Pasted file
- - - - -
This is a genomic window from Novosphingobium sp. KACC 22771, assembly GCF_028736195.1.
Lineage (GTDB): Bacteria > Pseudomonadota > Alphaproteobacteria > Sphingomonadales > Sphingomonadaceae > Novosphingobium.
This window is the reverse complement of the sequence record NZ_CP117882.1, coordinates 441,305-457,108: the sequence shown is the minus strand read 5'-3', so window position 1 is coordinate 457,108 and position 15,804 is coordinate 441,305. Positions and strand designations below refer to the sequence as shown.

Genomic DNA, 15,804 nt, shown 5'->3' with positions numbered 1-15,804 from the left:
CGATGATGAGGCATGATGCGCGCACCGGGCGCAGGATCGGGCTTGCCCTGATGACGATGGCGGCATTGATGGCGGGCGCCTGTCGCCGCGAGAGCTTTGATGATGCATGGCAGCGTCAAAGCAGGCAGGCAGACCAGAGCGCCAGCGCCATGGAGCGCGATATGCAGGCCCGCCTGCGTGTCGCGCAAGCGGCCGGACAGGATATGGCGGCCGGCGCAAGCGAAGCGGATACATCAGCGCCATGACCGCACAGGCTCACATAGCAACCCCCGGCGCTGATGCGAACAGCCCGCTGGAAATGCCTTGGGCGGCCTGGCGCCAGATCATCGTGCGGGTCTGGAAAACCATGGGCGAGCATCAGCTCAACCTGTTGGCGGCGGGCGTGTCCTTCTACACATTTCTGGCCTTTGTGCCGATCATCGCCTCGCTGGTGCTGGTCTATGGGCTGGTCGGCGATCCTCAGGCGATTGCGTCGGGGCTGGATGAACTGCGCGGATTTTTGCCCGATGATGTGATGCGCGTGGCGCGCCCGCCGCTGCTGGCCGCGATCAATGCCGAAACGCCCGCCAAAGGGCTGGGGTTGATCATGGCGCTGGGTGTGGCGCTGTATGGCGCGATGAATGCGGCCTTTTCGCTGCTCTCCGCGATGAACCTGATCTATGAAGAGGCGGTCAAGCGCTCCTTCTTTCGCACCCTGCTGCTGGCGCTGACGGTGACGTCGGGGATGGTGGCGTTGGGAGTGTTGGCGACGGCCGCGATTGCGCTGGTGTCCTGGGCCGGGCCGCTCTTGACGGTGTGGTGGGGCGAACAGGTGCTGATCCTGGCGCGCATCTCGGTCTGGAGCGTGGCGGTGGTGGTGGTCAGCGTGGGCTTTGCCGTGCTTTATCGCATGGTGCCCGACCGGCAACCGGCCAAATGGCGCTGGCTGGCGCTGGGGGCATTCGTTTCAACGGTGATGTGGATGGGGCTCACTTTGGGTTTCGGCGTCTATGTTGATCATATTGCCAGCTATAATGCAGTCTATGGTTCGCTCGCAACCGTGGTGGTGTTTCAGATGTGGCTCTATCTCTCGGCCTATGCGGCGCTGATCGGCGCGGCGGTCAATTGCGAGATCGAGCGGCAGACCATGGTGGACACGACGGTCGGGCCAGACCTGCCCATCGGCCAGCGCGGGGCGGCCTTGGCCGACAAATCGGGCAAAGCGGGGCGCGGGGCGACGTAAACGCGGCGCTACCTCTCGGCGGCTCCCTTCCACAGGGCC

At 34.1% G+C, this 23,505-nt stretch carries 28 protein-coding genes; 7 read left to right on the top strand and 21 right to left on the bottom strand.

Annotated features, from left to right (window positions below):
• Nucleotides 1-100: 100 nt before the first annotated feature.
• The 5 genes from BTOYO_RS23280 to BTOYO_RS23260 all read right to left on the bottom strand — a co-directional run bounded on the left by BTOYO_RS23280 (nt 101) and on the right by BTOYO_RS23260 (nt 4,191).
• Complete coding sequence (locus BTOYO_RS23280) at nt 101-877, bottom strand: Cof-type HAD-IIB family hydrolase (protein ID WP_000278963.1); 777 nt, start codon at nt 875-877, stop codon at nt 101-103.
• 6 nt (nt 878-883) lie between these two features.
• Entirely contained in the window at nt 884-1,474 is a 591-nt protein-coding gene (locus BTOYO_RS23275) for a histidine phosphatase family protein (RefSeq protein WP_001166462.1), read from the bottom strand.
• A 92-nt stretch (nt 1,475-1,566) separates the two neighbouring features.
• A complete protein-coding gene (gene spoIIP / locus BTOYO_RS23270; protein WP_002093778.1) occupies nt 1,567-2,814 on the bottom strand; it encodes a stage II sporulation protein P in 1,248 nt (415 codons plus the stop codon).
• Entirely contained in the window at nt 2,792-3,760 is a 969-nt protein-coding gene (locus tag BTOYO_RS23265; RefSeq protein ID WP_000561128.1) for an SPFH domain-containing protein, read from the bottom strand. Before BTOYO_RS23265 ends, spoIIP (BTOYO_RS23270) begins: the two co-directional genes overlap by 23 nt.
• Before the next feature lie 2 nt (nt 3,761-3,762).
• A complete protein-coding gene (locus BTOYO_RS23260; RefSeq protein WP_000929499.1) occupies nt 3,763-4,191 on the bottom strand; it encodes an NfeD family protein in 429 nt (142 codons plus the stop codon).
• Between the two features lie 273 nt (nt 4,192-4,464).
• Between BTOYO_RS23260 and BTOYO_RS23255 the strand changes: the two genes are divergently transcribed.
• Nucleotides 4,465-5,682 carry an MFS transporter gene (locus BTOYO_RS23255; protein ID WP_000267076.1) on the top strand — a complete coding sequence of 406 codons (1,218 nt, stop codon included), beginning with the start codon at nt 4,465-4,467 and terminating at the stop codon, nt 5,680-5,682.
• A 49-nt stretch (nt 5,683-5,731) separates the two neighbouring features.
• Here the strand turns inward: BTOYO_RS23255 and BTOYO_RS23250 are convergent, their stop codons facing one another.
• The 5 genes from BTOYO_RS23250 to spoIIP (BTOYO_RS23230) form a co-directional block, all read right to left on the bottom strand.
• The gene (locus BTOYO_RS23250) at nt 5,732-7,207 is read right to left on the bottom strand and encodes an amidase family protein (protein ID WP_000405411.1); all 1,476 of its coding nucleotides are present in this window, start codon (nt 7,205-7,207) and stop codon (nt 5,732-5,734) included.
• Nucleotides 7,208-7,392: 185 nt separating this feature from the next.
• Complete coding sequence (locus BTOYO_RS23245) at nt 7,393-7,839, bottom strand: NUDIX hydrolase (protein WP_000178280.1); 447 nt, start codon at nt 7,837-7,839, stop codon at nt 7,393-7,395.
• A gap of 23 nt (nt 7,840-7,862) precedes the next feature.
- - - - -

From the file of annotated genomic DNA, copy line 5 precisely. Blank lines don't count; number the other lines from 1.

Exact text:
CGATGATGAGGCATGATGCGCGCACCGGGCGCAGGATCGGGCTTGCCCTGATGACGATGGCGGCATTGATGGCGGGCGCCTGTCGCCGCGAGAGCTTTGATGATGCATGGCAGCGTCAAAGCAGGCAGGCAGACCAGAGCGCCAGCGCCATGGAGCGCGATATGCAGGCCCGCCTGCGTGTCGCGCAAGCGGCCGGACAGGATATGGCGGCCGGCGCAAGCGAAGCGGATACATCAGCGCCATGACCGCACAGGCTCACATAGCAACCCCCGGCGCTGATGCGAACAGCCCGCTGGAAATGCCTTGGGCGGCCTGGCGCCAGATCATCGTGCGGGTCTGGAAAACCATGGGCGAGCATCAGCTCAACCTGTTGGCGGCGGGCGTGTCCTTCTACACATTTCTGGCCTTTGTGCCGATCATCGCCTCGCTGGTGCTGGTCTATGGGCTGGTCGGCGATCCTCAGGCGATTGCGTCGGGGCTGGATGAACTGCGCGGATTTTTGCCCGATGATGTGATGCGCGTGGCGCGCCCGCCGCTGCTGGCCGCGATCAATGCCGAAACGCCCGCCAAAGGGCTGGGGTTGATCATGGCGCTGGGTGTGGCGCTGTATGGCGCGATGAATGCGGCCTTTTCGCTGCTCTCCGCGATGAACCTGATCTATGAAGAGGCGGTCAAGCGCTCCTTCTTTCGCACCCTGCTGCTGGCGCTGACGGTGACGTCGGGGATGGTGGCGTTGGGAGTGTTGGCGACGGCCGCGATTGCGCTGGTGTCCTGGGCCGGGCCGCTCTTGACGGTGTGGTGGGGCGAACAGGTGCTGATCCTGGCGCGCATCTCGGTCTGGAGCGTGGCGGTGGTGGTGGTCAGCGTGGGCTTTGCCGTGCTTTATCGCATGGTGCCCGACCGGCAACCGGCCAAATGGCGCTGGCTGGCGCTGGGGGCATTCGTTTCAACGGTGATGTGGATGGGGCTCACTTTGGGTTTCGGCGTCTATGTTGATCATATTGCCAGCTATAATGCAGTCTATGGTTCGCTCGCAACCGTGGTGGTGTTTCAGATGTGGCTCTATCTCTCGGCCTATGCGGCGCTGATCGGCGCGGCGGTCAATTGCGAGATCGAGCGGCAGACCATGGTGGACACGACGGTCGGGCCAGACCTGCCCATCGGCCAGCGCGGGGCGGCCTTGGCCGACAAATCGGGCAAAGCGGGGCGCGGGGCGACGTAAACGCGGCGCTACCTCTCGGCGGCTCCCTTCCACAGGGCC